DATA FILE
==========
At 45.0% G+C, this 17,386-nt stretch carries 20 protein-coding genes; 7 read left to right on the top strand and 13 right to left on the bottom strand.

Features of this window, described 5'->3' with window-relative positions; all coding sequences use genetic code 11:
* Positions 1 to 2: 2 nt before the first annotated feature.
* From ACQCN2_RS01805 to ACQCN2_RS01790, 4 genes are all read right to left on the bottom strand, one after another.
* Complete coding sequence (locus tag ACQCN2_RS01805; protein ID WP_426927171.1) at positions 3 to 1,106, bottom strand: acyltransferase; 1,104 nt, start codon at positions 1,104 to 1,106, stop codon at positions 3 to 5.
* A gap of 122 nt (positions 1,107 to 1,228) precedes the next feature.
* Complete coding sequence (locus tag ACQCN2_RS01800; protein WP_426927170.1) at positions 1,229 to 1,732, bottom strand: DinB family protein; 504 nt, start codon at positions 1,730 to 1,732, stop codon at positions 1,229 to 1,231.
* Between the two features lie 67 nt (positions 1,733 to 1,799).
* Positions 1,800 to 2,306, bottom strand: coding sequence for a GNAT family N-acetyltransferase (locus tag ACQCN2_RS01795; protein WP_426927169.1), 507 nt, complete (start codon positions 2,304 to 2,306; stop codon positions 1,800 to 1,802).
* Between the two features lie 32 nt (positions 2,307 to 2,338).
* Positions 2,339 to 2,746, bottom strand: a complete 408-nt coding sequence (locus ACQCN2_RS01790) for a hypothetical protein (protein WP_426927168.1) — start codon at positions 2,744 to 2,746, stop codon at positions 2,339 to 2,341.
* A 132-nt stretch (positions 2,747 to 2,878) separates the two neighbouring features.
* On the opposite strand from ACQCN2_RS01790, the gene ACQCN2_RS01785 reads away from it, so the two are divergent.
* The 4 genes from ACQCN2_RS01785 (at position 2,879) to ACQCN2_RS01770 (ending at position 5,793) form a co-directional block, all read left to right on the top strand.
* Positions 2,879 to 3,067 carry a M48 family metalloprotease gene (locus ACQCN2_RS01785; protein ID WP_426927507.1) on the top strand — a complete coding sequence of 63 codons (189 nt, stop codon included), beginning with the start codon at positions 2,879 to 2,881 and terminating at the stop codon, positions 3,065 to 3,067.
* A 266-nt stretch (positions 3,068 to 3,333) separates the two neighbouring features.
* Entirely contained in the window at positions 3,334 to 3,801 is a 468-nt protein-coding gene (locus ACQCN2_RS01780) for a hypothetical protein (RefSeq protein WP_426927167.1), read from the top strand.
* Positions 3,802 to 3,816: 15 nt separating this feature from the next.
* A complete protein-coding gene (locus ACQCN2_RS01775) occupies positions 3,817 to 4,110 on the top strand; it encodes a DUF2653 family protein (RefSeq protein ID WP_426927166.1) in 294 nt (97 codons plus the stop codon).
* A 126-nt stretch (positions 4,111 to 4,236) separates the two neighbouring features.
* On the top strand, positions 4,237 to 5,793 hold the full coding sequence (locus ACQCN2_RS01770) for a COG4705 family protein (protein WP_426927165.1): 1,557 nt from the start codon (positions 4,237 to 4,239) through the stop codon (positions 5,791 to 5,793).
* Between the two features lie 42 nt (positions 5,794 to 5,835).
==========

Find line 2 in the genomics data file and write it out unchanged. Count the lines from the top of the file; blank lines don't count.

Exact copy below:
Features of this window, described 5'->3' with window-relative positions; all coding sequences use genetic code 11: